Cadillac in 1930 was divided into two series cars, the 8 cylinder engine series 353, and the later in the year 1930-1931 series 452 V16 engine. America was just moving into “The Great Depression” when these amazing cars made their debut in September 1929.
The series 353 was a continuation of the 1929 series 341-B model, and few basic changes were made. Two body plants were available, in the Fisher Body (known as the “Fisher Custom”) now offered only 7 closed body options including a convertible model. The Fleetwood body plant (“Fleetwood Special Custom”) offered 11 body styles with many, many, variations.
New for 1930 was a wider, larger radiator, and bigger headlights (13.2″ overall width). The tread width was increased from 56.88″ to 59.96″ up front an from 58.92″ to 60.44″ in the rear, giving a wider, more stable stance on the road. Two wheelbase sizes were used at either 140 or 152 inches.
The whole car was powered by a 353 cid V8 cylinder engine giving ample power to move the 353 series. Serial numbers weren’t used on these cars, and tracking of the car production was by engine numbers which started numbers at 500001 and ended at 511005.
The series 452 shared many of the aspects of with series 353 with the exception of the enormous 452 cid V16 engine. The fleetwood plant offered catalog 54 semi-custom body designs for the body of the 452. Purchasers of the 452 had a wide array of options to choose from to make their Cadillac a a unique roller. Other plants offered fully custom bodies from Murphy, Waterhouse, Saoutchik, Vanden Plas, Pinin Farina and others. The majority of the 452 bodies were the Fleetwood design.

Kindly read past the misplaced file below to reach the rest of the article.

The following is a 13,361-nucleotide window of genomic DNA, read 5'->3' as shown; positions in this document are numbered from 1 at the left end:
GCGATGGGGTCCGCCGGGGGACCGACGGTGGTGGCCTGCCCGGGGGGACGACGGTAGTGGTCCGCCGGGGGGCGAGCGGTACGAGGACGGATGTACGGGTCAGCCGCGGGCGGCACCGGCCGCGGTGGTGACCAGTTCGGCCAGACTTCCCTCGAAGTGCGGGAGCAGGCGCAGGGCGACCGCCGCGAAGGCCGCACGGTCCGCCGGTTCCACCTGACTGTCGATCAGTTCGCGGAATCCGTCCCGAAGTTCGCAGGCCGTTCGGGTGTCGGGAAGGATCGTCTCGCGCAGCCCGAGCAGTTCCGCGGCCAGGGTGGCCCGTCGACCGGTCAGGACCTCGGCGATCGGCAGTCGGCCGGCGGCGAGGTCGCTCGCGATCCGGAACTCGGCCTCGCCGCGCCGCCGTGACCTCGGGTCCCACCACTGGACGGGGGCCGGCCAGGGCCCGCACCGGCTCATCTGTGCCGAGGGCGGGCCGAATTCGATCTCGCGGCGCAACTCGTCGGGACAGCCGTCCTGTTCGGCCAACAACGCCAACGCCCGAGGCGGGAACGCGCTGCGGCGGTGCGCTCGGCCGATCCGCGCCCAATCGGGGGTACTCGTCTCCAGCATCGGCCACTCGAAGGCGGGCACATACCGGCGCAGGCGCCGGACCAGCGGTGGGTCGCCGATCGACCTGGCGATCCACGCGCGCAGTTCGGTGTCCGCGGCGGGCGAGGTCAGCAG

Brakes for the 452 were vacuum assist utilizing engine vacuum. Huge 16-1/2 brake drums stopped the car, with a hand pull emergency rear brake for the driver. The wheels on the 452 were 19″ wooded artillery style with wide white wall tires, with optional wire wheels available. Overall wheelbase was 148 inches and shared the tread width specifications with then series 353 as above.
The V16 was 45 degree overhead valve engine, producing 175-185HP @3400 rpm. Valvetrain was a pushrod/rocker arm with hydraulic rotary eccentric silencer in the rocker arm. Carburetion came from a float feed, auxiliary air control caburater manufactured by Cadillac under C.F. Johnson patents. Final drive ratios 3.47:1 allowed the 452 to glide along at speed with low rpms.
Prices for the 353 and 452 were high, between $5,000-$10,000 depending on how custom the car was designed. Compare that to a Ford Model A Roadster of the same year was $435, and it can be seen this was a car for only the very wealthy. A gutsy move by Cadillac in a time when depression was crippling the USA financially.
Huge prices for pristine models today can sell as low as $125,000 to high prices nearing $800,000. Still a car for the very, very wealthy So many variations exist of these cars that when you see them, they all look unique as if they were built one of, and the details available are beyond the scope of this article. For more information search Google to find some great sites that go into extreme depth on these beautiful depression era survivors.